Former Fox News Anchor Gretchen Carlson Sues Roger Ailes For Harassment : The Two-Way Carlson alleges that Ailes created a pervasively sexist atmosphere and that she was cut from Fox for rebuffing his sexual advances. She says she was told to learn to "get along with the boys."
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Former Fox News Anchor Gretchen Carlson Sues Roger Ailes For Harassment

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Former Fox News Anchor Gretchen Carlson Sues Roger Ailes For Harassment

Former Fox News Anchor Gretchen Carlson Sues Roger Ailes For Harassment

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DAVID GREENE, HOST:

And one of the most prominent female anchors on Fox News over the past decade is suing the channel's chairman, Roger Ailes, for sexual harassment. Gretchen Carlson says Ailes demoted and then fired her because she refused his advances. Carlson co-hosted the morning show "Fox & Friends" for over seven years. Parent company 21st Century Fox says it is launching an internal inquiry into these allegations. NPR's David Folkenflik has more.

DAVID FOLKENFLIK, BYLINE: It should be noted up front that Roger Ailes explicitly denied the claims in Carlson's lawsuit last night, calling it retaliation because Fox did not offer her a new contract. The allegations themselves could not be more blunt. In her complaint filed yesterday in a New Jersey civil court, Carlson said Ailes had told her, quote, "I think you and I should've had a sexual relationship a long time ago" and that the two of them would have been on better terms if she had done so.

Carlson alleges Ailes ignored her complaints of pervasive sexual harassment from her "Fox & Friends" co-host Steve Doocy. Instead, Carlson alleges he said she needed to get along with the boys. "Fox & Friends" often has a fraternity house vibe. Another co-host, Brian Kilmeade, has called women chicks and skirts on the show. Carlson sometimes came off as a homeroom teacher who wandered into the wrong place, as in this exchange in 2013.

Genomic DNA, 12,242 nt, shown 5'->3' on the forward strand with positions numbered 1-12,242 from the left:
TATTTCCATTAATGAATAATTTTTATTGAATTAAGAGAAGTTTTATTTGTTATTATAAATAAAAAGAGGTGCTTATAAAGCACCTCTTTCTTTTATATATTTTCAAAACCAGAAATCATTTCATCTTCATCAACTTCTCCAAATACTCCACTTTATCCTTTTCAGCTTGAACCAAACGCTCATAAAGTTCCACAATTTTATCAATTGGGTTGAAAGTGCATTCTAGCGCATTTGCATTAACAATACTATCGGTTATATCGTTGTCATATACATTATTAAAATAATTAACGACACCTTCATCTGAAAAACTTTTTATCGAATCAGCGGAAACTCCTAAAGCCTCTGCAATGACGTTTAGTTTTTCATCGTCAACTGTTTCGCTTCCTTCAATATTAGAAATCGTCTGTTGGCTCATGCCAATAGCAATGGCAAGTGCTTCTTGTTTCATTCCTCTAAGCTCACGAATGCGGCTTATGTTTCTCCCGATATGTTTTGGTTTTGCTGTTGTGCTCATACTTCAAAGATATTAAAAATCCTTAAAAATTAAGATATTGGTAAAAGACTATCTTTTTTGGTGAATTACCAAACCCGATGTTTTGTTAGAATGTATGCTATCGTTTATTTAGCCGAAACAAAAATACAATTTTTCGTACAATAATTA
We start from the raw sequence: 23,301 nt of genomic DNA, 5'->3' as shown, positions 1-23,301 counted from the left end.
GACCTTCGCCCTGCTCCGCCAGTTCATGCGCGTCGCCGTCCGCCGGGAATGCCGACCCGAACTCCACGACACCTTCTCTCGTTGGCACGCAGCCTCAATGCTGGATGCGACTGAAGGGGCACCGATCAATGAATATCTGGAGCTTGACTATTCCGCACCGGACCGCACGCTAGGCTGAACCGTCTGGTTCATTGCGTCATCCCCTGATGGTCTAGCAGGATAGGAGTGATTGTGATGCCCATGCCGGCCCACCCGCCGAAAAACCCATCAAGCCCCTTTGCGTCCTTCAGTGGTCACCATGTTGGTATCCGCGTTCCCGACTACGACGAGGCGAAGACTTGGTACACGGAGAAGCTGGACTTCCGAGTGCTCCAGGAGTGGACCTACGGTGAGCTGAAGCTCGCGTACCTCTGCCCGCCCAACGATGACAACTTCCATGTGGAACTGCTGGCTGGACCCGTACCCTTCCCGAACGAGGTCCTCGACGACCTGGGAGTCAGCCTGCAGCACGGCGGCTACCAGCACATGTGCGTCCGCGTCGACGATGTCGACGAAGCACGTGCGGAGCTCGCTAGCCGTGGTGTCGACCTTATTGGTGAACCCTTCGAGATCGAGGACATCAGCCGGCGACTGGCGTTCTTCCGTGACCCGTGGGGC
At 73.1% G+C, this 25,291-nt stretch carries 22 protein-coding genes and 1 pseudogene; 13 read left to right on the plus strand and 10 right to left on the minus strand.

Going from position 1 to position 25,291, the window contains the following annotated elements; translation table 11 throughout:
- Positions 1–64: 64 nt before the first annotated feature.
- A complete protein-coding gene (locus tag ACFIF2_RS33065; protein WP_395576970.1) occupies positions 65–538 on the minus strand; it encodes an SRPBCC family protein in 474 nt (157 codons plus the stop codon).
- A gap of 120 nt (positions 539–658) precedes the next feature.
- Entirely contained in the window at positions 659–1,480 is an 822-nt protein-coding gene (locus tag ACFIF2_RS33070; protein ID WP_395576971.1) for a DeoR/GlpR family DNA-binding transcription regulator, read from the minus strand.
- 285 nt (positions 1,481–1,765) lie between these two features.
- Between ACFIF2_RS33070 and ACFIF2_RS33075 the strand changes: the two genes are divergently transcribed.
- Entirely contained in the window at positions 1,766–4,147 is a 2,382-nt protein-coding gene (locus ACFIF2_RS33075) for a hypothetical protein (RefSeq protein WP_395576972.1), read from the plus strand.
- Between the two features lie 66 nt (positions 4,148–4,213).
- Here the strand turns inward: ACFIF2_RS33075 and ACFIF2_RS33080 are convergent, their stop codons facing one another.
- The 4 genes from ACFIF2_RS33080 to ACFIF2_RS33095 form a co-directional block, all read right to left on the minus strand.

(SOUNDBITE OF TV SHOW, "FOX & FRIENDS")

STEVE DOOCY: Headline time.

BRIAN KILMEADE: Women are everywhere. We're letting them play golf and tennis now. It's out of control.

GRETCHEN CARLSON: You know what?

KILMEADE: You know...

FOLKENFLIK: Carlson walked off camera. Kilmeade pressed on.

(SOUNDBITE OF TV SHOW, "FOX & FRIENDS")

KILMEADE: She's out.

CARLSON: (Laughter) You read the headlines, since men are so great. Go ahead. Take them away.

KILMEADE: Finally.

CARLSON: Take them away. Go ahead.

KILMEADE: OK. Leaving an all-male crew.

CARLSON: In all your glory, go for it.

KILMEADE: In all my glory. Now your headlines - she needed a shower.

FOLKENFLIK: Carlson later told viewers that was all a joke. In Carlson's suit, however, she alleges she first complained about sexist behavior on and off the set to the show's executive producer in 2009. In May, the Fox News star Megyn Kelly was asked on a show on the Bravo channel what sexist behavior she had witnessed in TV.

(SOUNDBITE OF ARCHIVED RECORDING)

MEGYN KELLY: In my industry I have heard tales of executives telling the young women to spin. And executives, you need to stop doing that.

FOLKENFLIK: In the lawsuit, Gretchen Carlson claims Ailes told her to spin around just like that so he could check out her body. In 2013, Carlson had her pay cut and was shifted to a less popular early afternoon slot. She was ultimately forced to leave all, she contends, because she refused Ailes's advances.

Last night, Ailes released a statement saying Carlson's lawsuit was defamatory and false, noting Carlson had thanked him in a recent book and saying he hadn't renewed her contract because her ratings had been a drag on the rest of the afternoon's shows. Despite announcing an inquiry, 21st Century Fox also said, we have full confidence in both Ailes and Doocy - the we presumably meaning Rupert Murdoch and his sons Lachlan and James, who together control the company.

Ailes can probably count on Rupert Murdoch's loyalty, yet Ailes has strained relations with the Murdoch sons. Succession is much on the minds of people at the network. Ailes is 76 and in flagging health. This is not how he would want to leave. There is already precedent for settling, whatever the cost. Fox paid millions to settle a sexual harassment case against its biggest star, Bill O'Reilly, after he was caught on tape by a Fox News producer. David Folkenflik, NPR News, New York.

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